Confirmed case rising, is Indonesia experiencing a pandemic peak?

Share on facebook
Share on google
Share on twitter
Share on linkedin
Illustration:Tribunnews

UNAIR NEWS – Facing the end of 2020, the popularity and quantity of Covid-19 pandemic news is decreasing on national news channels and social media. In fact, in the end of November, Indonesia experienced a significant increase in the number of confirmed daily cases. Until now, the highest record was recorded on Sunday, November 29, 2020, with 6,267 new confirmed cases.

This data then raises a question, is Indonesia currently experiencing the peak of Covid-19 pandemic? When the people will soon face a schedule of year-end holidays, collective leave, and simultaneous regional elections that have the potential to generate crowds and spread the virus.

According to Dr. M. Atoillah Isfandi, dr., M.Kes. an epidemiologist at Faculty of Public Health (FKM) Universitas Airlangga (UNAIR), the record for the addition of daily confirmed cases should be watched out for, but it is not a major marker for the peak of a pandemic in Indonesia.

UNAIR epidemiologist Dr. M. Atoillah Isfandi, dr., M.Kes. (Photo: By courtesy)

It happens because the data or accumulation of Indonesian daily cases is not real time and less valid. The daily reports announced should be the cases reported and add up on that day. Meanwhile in Indonesia, the data collected follows the flow of regional reports, where the mechanisms are often different from one another.

The Vice Dean II of FKM UNAIR explained that East Java itself often experiences data delay which disturbs the accumulation of national data. The data collected is often in the form of ‘installments’ which are not paid up every day. “There are many reasons, such as to make it look stable. But it will be very detrimental in decision making. It must be remembered that the right decision comes from the right and valid data, “he explained in National Scientific Study of Faculty of Veterinary Medicine UNAIR on Sunday, November 29, 2020.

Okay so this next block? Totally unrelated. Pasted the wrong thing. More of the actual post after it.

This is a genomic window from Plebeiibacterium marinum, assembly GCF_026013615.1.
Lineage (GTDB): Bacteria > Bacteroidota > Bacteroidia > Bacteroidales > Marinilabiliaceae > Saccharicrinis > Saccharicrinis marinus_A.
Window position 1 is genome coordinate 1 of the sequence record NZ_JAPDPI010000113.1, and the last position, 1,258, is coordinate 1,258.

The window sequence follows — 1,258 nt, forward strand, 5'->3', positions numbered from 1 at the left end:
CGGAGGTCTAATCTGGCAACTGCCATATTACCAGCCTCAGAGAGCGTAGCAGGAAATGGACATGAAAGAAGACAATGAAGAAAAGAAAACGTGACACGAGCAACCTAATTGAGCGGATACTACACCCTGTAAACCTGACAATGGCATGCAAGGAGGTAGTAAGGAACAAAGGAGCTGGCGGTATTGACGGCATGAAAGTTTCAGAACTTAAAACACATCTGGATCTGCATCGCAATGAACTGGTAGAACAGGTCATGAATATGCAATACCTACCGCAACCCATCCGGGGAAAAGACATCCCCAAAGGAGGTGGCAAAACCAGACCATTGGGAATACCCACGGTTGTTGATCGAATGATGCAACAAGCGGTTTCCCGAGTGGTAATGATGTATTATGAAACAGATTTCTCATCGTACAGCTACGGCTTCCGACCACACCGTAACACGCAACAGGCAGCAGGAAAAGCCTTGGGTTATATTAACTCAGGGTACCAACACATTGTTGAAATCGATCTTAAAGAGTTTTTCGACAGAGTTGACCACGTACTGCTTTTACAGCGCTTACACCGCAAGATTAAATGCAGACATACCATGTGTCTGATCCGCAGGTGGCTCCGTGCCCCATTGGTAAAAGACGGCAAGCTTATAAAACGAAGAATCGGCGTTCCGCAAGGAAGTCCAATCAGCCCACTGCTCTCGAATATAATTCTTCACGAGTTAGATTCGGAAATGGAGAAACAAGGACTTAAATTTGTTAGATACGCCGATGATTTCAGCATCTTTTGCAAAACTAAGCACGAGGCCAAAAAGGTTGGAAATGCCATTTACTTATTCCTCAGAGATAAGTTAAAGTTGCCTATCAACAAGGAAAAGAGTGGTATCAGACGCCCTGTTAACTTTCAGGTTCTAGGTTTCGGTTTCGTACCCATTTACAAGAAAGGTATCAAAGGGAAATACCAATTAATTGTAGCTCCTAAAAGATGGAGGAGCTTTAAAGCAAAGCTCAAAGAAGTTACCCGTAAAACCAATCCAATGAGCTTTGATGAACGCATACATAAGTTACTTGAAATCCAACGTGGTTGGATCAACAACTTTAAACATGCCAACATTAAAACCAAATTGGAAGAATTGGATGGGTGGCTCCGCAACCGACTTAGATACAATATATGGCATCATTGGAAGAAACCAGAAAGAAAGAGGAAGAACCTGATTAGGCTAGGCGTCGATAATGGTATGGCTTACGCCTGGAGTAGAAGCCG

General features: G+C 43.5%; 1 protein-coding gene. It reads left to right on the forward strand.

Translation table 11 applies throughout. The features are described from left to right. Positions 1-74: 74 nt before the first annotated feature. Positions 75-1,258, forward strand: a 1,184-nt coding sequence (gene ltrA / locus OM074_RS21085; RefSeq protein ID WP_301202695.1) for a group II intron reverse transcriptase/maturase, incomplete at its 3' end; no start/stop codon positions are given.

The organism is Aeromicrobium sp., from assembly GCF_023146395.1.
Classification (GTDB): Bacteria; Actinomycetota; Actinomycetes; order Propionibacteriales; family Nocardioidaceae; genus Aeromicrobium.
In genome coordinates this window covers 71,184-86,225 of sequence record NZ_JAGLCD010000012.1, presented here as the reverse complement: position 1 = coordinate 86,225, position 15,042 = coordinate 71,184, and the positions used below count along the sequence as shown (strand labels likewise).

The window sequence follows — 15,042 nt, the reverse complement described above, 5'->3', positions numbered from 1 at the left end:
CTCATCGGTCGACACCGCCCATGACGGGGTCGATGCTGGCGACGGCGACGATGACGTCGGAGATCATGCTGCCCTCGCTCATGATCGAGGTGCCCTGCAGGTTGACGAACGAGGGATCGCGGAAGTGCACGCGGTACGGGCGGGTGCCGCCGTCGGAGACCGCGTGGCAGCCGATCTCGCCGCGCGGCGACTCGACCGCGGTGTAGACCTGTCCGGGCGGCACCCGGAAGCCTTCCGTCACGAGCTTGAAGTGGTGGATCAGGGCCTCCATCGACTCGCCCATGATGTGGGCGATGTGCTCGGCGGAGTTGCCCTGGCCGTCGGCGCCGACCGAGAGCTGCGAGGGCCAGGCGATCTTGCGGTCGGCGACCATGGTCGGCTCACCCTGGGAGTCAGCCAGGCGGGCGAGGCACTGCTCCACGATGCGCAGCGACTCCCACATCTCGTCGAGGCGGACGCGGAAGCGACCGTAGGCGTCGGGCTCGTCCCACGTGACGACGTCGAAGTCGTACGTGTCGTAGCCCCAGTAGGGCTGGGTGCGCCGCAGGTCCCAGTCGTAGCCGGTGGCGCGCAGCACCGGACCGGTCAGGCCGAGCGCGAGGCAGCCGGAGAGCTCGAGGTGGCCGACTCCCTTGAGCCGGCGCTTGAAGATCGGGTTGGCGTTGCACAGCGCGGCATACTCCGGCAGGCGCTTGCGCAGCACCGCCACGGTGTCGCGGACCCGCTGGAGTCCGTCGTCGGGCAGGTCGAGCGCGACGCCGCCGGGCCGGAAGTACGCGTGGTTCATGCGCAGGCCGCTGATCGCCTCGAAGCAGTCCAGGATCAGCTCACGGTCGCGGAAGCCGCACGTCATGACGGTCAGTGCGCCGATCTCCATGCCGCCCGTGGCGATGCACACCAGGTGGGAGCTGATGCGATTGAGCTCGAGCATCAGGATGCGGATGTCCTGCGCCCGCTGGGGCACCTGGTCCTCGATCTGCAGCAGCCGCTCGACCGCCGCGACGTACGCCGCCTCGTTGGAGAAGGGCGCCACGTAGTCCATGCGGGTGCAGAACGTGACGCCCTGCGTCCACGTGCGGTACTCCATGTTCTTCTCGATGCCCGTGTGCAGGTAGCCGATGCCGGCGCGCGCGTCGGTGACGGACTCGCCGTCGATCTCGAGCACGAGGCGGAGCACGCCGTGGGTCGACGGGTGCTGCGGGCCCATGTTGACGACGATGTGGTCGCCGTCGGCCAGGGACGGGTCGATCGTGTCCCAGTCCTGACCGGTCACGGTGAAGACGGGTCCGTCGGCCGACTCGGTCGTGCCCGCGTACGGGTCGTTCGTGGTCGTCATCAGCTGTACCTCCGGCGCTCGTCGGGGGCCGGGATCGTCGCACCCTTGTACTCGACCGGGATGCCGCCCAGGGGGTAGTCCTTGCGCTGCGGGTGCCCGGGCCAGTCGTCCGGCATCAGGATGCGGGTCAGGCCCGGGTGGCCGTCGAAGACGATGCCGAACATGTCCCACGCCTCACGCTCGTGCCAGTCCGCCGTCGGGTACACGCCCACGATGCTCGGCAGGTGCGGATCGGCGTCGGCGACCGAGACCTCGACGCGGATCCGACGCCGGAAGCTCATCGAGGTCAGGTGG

Furthermore, differences in data between regions and the central often occur due to debates on the origin of positive cases. This generally occurs when a positive patient has different domiciles, areas of origin, or places of care. “That’s why sometimes it is difficult to determine which area the case will go to. This also has the potential for overlapping data between regions and ultimately disrupting the accumulation of central data, “he explained.

Therefore, Dr Atoillah believes that even though the data showed the highest cases ever recorded, it cannot be used as a reference when the peak of the pandemic will occur in Indonesia. Because besides it is a non-realtime data, the data reported on a certain day could be a component that was checked out last month but was only reported on that day.

However, although it cannot be used as a reference, it must be admitted that there has been an increase in confirmed cases, especially after the schedule of collective leave in early November. Following the timeline, Dr. Atoillah sees that the holiday agenda or weekend schedule is likely to be followed by an increase in cases.

“This fact is also supported by the large number of virus transmissions that occur through family or relatives. Therefore, vacation schedules and family gatherings still have great potential to increase the number of new cases, “he added.

So in response to the schedule of year-end holidays and the simultaneous regional elections that will be held soon, Dr. Atoillah reminded the government and society to be able to act wisely. “The pandemic will quickly end in disciplined countries or regions, such as Australia, New Zealand or China. Therefore, if you want the case to slow down immediately, the system and policies must be organized with a high level of discipline, “he concluded.

Author: Intang Arifia

Editor: Khefti Al Mawalia

Related News

UNAIR News

UNAIR News

Media komunikasi dan informasi seputar kampus Universitas Airlangga (Unair).

Leave Replay

Close Menu